When we hear the words “Toyota Cressida,” speed isn’t necessarily the first thing that comes to mind. Yes, we’ve seen a few swapped Cressies in the past, and there are plenty of clean-looking examples with VIP-esque themes to them. But 9 out of 10 Cressidas remain stock, or worse, they have deteriorated beyond the point where a reasonable person would want to restore the car. This exact fact is why we like Danny Rodman’s car so much. Not only has Danny taken a less-than-common tuner car and made it his own, while managing to shy away from the most common styles for the vehicle, he has gone a step further and stuffed a Supra motor into it. Intrigued? We certainly were.
Danny has always been a car guy. Having grown up in a household with a mechanic father, he began turning wrenches at a young age. “I followed my dad’s passion for cars,” Danny tells us. “I have always liked hot rods and rat rods, but I started out building Hondas. My first car was a ’91 EF Civic with a B16A that I completed in 1999. A few years later, I purchased a salvaged ’95 Acura Integra GSR that had been stolen; I put it back together with a JDM Type-R front end, 5-lug and a JDM [Type] R swap.” Clearly, Danny isn’t afraid of a little hard work and elbow grease, and the Cressida build in his future would prove to be a great way to move on up to something more beefy than a Honda B-series swap.
“My friends were all driving 2JZ-swapped cars,” Danny recalls. “They had MkIV Supras and 240SXs, so I wanted to build something with four doors and a JZ swap.” We respect Danny’s choice to be different, and although the 2JZ motor is a very popular swap amongst sport coupes, seeing one in a four-door sedan is a less common occurrence. “I found my Cressida on Craigslist for $200,” Danny says. “It had some issues, as you would expect from a car its age. But aside from the typical blown head gasket, it was a super-clean, one-owner car.”
Once Danny had the car in his possession, the process of transplanting the Supra heart began. The 2JZ-GTE is a fairly straightforward swap into the Cressida chassis; aside from the wiring and plumbing the intercooler, it’s essentially a bolt-in affair. The 2J is known for being a very robust motor, requiring no internal modifications to safely produce in excess of 700 hp, so Danny left the motor’s guts alone. The beastly inline-6 is fed with a billet 6265 turbo from Precision Turbo, while exhaust gases are expelled via a XS Power manifold and custom exhaust. Danny’s setup is good for 468 hp, which isn’t a massive number by Supra standards, but it’s certainly enough to get this relatively small four-door sedan properly motivated. Danny plans to upgrade the cams and valvetrain in search of more power in the near future, but he wants to keep the car reliable — he daily drives this thing, after all.
Power is delivered through a R154 transmission, the unit found in several Toyota models, including the MkIII Supra and JDM Soarer and Chaser. An upgraded set of differential bushings from Serial 9 help keep the car operating smoothly and properly, aided by a reinforced rear subframe and the usual array of suspension modifications. The ride height of Danny’s Cressida is nice and low, but doesn’t hinder it from being a functional street car. A set of 18-inch SSRs look right at home on the sedan, fitting perfectly with the rest of the era-specific exterior aesthetic.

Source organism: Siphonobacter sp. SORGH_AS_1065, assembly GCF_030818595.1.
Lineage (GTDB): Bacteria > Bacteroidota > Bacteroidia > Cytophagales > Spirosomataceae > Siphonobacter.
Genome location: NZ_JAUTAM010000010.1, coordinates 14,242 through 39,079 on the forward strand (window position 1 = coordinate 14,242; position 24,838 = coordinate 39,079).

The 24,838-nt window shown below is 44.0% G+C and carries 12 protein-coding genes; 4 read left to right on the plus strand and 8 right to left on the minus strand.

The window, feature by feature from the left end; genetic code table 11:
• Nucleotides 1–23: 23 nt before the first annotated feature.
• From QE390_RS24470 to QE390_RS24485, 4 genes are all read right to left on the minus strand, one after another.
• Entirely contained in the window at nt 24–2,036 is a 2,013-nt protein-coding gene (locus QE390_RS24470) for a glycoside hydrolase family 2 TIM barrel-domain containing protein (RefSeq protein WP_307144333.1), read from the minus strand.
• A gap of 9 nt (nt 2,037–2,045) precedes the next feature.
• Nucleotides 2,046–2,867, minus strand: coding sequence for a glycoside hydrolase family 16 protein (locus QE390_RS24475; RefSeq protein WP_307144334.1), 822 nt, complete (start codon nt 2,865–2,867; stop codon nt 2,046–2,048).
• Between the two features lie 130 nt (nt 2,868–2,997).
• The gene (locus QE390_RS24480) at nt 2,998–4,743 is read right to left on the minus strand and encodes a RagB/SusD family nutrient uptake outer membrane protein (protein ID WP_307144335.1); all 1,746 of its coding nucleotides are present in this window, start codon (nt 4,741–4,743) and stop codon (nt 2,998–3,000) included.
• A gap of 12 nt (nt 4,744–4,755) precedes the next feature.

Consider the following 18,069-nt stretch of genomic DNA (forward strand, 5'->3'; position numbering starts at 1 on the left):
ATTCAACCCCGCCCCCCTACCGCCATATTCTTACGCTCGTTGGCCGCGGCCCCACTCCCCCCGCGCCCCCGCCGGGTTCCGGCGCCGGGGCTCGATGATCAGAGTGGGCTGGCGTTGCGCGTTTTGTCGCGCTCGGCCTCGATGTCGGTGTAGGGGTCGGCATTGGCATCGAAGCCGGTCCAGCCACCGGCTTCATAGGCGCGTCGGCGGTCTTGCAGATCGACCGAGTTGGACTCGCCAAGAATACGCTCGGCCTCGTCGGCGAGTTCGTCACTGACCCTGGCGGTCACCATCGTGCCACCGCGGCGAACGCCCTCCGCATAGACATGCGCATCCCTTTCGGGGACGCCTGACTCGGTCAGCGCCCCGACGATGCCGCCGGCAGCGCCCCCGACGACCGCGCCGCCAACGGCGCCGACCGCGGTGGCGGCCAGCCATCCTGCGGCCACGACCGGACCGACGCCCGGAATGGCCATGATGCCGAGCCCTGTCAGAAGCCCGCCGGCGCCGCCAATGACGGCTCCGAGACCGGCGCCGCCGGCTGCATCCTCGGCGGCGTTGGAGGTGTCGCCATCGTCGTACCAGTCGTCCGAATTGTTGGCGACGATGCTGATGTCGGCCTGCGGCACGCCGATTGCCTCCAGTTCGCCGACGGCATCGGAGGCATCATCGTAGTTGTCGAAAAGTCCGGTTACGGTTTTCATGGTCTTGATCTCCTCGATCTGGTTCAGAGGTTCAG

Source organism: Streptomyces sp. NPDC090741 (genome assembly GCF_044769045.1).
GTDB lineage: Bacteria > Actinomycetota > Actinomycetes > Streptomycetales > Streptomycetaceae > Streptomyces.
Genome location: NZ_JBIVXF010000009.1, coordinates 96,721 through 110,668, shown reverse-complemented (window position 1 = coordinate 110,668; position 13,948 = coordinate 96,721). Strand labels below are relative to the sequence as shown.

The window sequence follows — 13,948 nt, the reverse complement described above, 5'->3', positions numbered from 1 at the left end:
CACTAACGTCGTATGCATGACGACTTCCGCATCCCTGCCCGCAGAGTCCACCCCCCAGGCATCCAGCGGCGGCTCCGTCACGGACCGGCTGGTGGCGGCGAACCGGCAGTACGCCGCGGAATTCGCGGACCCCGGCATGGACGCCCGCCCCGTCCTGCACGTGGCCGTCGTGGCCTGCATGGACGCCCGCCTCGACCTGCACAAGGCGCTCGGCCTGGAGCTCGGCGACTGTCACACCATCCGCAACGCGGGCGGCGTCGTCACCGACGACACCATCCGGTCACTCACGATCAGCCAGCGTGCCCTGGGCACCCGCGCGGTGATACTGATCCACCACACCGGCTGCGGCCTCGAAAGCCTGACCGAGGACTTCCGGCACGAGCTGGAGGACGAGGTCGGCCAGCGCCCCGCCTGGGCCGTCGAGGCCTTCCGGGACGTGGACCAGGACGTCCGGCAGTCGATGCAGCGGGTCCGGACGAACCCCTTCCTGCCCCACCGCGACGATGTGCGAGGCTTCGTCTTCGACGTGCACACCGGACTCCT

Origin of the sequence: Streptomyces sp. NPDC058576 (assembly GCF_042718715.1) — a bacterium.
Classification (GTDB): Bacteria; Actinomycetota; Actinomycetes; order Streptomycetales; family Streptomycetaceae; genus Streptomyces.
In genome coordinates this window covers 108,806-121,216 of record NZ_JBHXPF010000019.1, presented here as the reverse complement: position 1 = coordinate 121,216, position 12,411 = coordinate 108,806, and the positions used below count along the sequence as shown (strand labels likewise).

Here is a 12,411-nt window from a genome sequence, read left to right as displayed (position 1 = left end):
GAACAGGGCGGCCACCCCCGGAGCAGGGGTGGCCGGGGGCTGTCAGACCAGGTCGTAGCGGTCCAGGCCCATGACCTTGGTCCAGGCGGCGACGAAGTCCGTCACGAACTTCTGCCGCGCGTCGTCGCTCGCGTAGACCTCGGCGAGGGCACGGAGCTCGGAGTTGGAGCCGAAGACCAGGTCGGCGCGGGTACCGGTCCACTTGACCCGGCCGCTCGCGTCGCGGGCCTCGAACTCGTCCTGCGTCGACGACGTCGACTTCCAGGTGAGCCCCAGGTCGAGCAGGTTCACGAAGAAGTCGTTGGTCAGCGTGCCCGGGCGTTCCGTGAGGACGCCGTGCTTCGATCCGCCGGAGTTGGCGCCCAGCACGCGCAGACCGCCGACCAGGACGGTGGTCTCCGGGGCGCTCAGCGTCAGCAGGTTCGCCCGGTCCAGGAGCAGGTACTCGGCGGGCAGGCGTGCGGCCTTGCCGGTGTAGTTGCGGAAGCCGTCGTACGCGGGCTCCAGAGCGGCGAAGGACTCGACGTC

The Cressida’s exterior is clean and understated. Having chosen to go the JDM bumper route, the car is very sleek. The body lines of the JDM bumpers aren’t extremely different from their USDM counterparts, and most passersby would never even notice the front-mount intercooler lurking beneath the front bumper. A custom-louvered hood aids in cooling the turbocharged powerplant, which lies underneath, and painted and filled rockers complete the subtle exterior package. No flashy colors or outlandish aero on Danny’s car — he likes to keep it clean and simple. The same theme carries over to the interior, where the car remains stock (with the exception of a shift knob, steering wheel and hub).
When it’s all said and done, Danny has himself a great car. Clean looks, a platform that isn’t seen every day and enough power to take a few people by surprise — if that’s not a recipe for a sweet street sleeper, we don’t know what is.
“I found my Cressida on Craigslist for $200. It had some issues, as you would expect from a car its age. But aside from the typical blown head gasket, it was a super-clean, one-owner car.”
Specs & Details
'91 Toyota Cressida
Engine Toyota 2JZ-GTE turbocharged inline-6
Engine Modifications XS Power exhaust manifold; Precision Turbo billet 6265 turbo, wastegate, blow-off valve & 850cc injectors; Titan Motorsports fuel rail; AEM fuel pressure regulator; Bosch 044 fuel pump; Supra in-tank fuel pump; custom intercooler piping & exhaust
Engine Management AEM EMS Version 2
Drivetrain R154 transmission; Exedy twin plate clutch; MkIII limited-slip differential w/ Serial 9 solid bushings
Suspension Reinforced rear subframe w/ Serial 9 solid bushings; Megan Racing coilovers; KMAC sway bar (f); Whiteline sway bar (r); T3 control arms (r)
Interior Nardi Rep 330 steering wheel; NRG detachable hub
Exterior JDM MkII Toyota bumpers (f/r), filled & painted rockers; custom-louvered hood
Wheels, Tires & Brakes SSR Vienna Kreiss wheels 18x8.5" +23 (f) 18x9.5" +27 (r); Toyo Proxes 4 tires 215/40R18 (f); Hoosier R6 tires 245/35R18 (r); Nissan 300ZX calipers (f)
Numbers 468 whp
Thanks To Ben at Freed Engineering, Joe Dale at Alloy Wheel Repair Specialists, my father for letting me build the car in the shop, Milton & Jimmy at Hannagan’s Auto Body, John Miller at Miller’s Auto Recycling & Gerard at Serial 9